“When is the ceremony? How much time do we have if we need to order the rings?” The jeweler had stated his questions so matter-of-factly. We had said nothing about any sort of “ceremony”. Even though he gave off a distinctly gay vibe himself he had assumed automatically that purchasing rings meant a
marriage ceremony of some kind.
Leigh and I both shifted a bit awkwardly and looked at each other for a second as he waited for an answer to his questions. I spoke up, “We are not having a ceremony. Time won’t be a problem.” I did not elaborate and he seemed a bit confused, but went on talking about order times.
Marriage… The whole world seems to be focused on it. The religious and the political right want to define it. LGBT people want to win it. Young people are waiting longer to make vows if they make them at all… Half of those that are married want out of it and according to the Huffington Post today the half that remain married aren’t necessarily happy… Hmmm… Then there is my Mormon background. Mormons are big on marriage. In fact marriage is pretty much the culminating, all important point of existence and life as we know it.
My friend Chris worded it well this week in his blog post when he said the following:
In Mormonism the nuclear family, with a heterosexual union of husband and wife at its head, is the theological and social center of the religious experience. This is the ideal family organization designed for all people… Either here or in the next life, everyone is supposed to be married to the opposite sex or they have failed the principal reason for their existence.
I grew up knowing, and being told pretty much every single Sunday that my purpose in life was to find that man, marry him, and have kids. Instead Saturday I was standing in a fine jewelry shopping looking at NOT wedding ring with my girlfriend for us to exchange NOT at a wedding… ARGH… I can almost hear President Monson in his tower in Salt Lake, “There is a disturbance in the force… I feel a happy lesbian couple…I sense they are buying rings... NO!!!!” He pulls out his magic ray gun, “Shoot them! Shoot them with the Family Proclamation.”
Even as a Mormon I found myself sort of shying away from marriage in general. I never LOVED the idea of marriage. I saw it as a necessary means to an end. I wanted the ultimate Mormon salvation. I wanted to do what God wanted me to do. God wanted me to get married and I sort of approached dating men and marriage with a sort of petulant attitude that I would do it but only because I had to… Even when the chance came I could not, would not follow through…I've talked about all of this before...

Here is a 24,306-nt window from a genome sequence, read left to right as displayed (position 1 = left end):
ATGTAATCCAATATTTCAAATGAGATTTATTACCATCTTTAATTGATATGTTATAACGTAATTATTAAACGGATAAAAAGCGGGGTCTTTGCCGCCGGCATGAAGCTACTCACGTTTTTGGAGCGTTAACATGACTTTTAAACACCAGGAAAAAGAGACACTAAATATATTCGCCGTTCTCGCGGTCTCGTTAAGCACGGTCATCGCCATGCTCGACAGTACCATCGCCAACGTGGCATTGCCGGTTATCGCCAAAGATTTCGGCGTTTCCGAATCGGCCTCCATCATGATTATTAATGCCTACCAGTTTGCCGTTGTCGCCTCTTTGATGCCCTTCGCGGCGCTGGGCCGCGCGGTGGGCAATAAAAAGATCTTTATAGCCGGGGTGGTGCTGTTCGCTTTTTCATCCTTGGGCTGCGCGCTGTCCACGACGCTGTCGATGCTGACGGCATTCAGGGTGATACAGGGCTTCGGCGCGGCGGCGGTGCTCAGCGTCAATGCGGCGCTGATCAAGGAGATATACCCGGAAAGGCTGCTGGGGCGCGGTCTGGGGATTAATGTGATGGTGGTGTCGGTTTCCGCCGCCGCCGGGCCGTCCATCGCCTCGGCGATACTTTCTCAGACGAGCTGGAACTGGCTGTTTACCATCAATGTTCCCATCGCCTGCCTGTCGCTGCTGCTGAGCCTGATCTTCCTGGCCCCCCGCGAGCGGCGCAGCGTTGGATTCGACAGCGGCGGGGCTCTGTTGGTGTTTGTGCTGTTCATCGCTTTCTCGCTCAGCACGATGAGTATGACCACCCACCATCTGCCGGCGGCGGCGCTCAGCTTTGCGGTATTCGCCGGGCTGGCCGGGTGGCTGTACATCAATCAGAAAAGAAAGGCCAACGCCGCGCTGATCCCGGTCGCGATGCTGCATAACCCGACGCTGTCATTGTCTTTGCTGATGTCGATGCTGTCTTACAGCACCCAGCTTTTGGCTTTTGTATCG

Leigh in some ways marvels that I don’t come out of Mormonism with different views on marriage, and problems with things like sex. In some ways certain things fell away fairly easily when Mormonism fell away. It became easy to reject marriage and accept sex when the church was not true because I already did not see marriage as something I ultimately wanted, but I saw sex and intimacy as being a wonderful and connecting thing.
The exchange at the jewelers spurred a conversation between Leigh and me. We discussed or rather clarified to each other what the rings meant for us. We discussed that this exchanging of rings is NOT an exchange after the manner of the marriage tradition. This is our own thing. The rings are a symbol of making the other one a choice. The rings are a sign of our love and desire to move forward on an adventure together and not in some sort of rigid, well defined and mapped out manner, but as companions.
The last line in the second paragraph of the Huffington Post article that I mentioned above sounded like us today. It sounded like what we had discussed. It was another wording on of our own words when we say to each other, “I am making you a choice.” The article said that the couples that had been married for 25 years or longer who were still happy were ones that approached it as a choice. It said, “They are together purposefully rather than practically.”
More and more I just simply reject the definitions, ideas, roles and semantics attached to the word “marriage”. I support the fight for gay marriage, but mostly for the other rights that go along with marriage such as seeing your loved one in the hospital, children staying with a gay parent when the other dies, insurance for partners, and property laws and such…
Marriage does need to be redefined, but we shouldn’t stop with simply redefining who can enter into the union as much as what the union should mean in the first place… (Before everyone gets their panties in a rumble those of you with good marriages… Of course I’m not talking to you… You are probably still doing nice things for your partner, communicating with them well, loving them the way they need to be loved, and choosing them…)